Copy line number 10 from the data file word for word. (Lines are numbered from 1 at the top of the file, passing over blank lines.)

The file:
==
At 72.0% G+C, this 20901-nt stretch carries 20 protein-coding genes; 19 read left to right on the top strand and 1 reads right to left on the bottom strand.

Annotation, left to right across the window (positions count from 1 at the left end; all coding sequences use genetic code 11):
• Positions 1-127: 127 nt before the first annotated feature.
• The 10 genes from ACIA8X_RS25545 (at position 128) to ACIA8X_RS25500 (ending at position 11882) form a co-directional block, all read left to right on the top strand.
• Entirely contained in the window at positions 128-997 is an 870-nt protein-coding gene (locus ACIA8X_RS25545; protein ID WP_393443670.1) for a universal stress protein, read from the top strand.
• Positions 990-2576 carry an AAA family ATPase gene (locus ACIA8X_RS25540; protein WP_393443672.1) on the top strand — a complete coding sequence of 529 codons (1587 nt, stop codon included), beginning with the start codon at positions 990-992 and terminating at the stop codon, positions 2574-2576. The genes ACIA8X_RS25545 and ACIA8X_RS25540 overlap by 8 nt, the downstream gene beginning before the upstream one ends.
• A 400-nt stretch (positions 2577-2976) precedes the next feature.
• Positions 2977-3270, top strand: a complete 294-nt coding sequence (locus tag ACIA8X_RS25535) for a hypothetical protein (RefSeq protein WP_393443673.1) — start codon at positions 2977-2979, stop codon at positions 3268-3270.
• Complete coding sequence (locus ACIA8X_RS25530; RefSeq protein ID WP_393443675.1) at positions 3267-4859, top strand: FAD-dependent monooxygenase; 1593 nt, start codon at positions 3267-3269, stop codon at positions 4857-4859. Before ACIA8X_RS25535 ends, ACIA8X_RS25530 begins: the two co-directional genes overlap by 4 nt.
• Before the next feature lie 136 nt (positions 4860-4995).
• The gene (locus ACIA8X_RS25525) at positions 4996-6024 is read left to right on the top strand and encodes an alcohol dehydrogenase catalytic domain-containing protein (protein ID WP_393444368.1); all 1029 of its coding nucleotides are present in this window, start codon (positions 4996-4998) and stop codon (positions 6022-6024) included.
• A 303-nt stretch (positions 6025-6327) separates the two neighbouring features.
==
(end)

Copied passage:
• Before the next feature lie 136 nt (positions 4860-4995).